OverviewTumwater Canyon is a north-south trending canyon located on the western side of Chelan County, Washington. In general terms, the canyon's north end is where Highway 2 crosses over the Wenatchee River, and the canyon's south end is at the city of Leavenworth. The canyon is bordered on its western side by Alpine Lakes Wilderness and Icicle Ridge, and on its eastern side by Tumwater Mountain and an unnamed ridge located north of it.
The canyon is estimated to be 3000' deep and nine miles long. In geology, most of the canyon rocks are of quartz diorite composition. The canyon is gradually sloped, and, as such, the highest point of Tumwater Canyon cannot be seen from the lowest point.
The canyon is quite popular, for a variety of reasons. First and foremost, Highway 2, one of the busiest interstate highways in the Northwest, passes through the entire length of the canyon. Hundreds, if not thousands, of people drive through the canyon during most weekends throughout each year.
Second, and perhaps most importantly to SummitPost, the canyon is a great place for hiking, peakbagging, rock-climbing, and even some ice-climbing. Both Icicle Ridge and Tumwater Mountain are popular hiking destinations. Each of these mountains also have multiple rock-climbing areas, especially at Josephine Crag near the northeastern end of Icicle Ridge and Castle Rock near the southwestern end of Tumwater Mountain.
Ice-climbing has also been known to occur in Tumwater Canyon, especially at Drury Falls, a 1267' high tiered waterfall as Fall Creek enters the canyon from Icicle Ridge. Coincidentally, the only location to see the entire Drury Falls waterfall system is from near the summit of Tumwater Mountain, located on the other side of the canyon.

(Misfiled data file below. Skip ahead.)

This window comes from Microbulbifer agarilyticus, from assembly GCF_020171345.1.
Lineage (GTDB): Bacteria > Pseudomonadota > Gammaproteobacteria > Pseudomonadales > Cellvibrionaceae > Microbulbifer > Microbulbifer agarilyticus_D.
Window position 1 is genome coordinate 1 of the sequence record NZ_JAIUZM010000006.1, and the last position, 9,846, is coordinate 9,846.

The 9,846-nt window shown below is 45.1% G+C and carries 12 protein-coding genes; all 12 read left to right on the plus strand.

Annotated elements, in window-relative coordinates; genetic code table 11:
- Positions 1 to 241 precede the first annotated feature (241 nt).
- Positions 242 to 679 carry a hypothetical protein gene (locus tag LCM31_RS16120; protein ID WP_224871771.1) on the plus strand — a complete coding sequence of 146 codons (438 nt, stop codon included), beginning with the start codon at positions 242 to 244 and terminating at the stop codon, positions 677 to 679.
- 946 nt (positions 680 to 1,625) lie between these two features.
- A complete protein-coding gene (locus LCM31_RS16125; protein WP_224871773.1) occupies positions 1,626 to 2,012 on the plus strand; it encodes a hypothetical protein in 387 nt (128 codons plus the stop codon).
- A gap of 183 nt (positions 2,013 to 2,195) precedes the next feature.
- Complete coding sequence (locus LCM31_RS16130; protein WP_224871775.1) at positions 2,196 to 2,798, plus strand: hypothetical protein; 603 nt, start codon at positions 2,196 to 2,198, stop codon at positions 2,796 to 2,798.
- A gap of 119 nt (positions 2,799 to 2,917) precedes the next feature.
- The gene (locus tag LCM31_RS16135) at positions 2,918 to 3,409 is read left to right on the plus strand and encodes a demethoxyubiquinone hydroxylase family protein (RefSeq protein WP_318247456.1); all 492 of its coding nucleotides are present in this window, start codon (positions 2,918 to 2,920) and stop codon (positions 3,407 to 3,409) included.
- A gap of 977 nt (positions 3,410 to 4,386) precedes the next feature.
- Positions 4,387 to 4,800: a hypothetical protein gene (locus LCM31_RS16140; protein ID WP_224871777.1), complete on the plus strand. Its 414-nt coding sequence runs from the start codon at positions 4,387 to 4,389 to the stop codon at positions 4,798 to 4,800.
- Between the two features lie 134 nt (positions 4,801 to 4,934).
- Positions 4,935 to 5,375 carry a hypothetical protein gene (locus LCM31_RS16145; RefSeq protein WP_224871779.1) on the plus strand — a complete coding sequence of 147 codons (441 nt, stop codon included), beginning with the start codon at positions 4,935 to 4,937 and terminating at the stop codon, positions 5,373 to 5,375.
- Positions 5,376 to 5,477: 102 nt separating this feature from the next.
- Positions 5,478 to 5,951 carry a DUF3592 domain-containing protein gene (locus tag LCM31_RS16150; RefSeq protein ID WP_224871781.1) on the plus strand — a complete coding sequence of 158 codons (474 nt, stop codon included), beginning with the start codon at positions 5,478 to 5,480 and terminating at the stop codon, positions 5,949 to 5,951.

Another major recreational activity within the canyon is river usage. The Wenatchee River is a famous area for whitewater rafting and paddling. Four big water rapids sections as high as Class V, on the Wenatchee River within Tumwater Canyon, are quite popular during late Spring and early Summer. These rapids sections are called "The Wall", "Chaos Cascade", "Perfection Of Whitewater" (a.k.a. "POW"), and "Last Exit".
Why "Tumwater"?Despite its name appearing at first glance to be an English name or word, the canyon was actually given an Indian name. "Tumwater" is an Indian word meaning "strong water", or "falling water". The "tum" part of the word is derived from "tumtum", which in Chinook Indian jargon means the "sound of a beating heart". The name was chosen by former U.S. Forest Supervisor A.H. Sylvester many years ago, in reference to the Wenatchee River's rapids within Tumwater Canyon.
Getting ThereFROM STEVENS PASS:
Drive east along Highway 2. After 24 miles, Tumwater Canyon is entered.
FROM LEAVENWORTH, WA:
Drive west along Highway 2. Tumwater Canyon is the first nine miles of the highway from the city.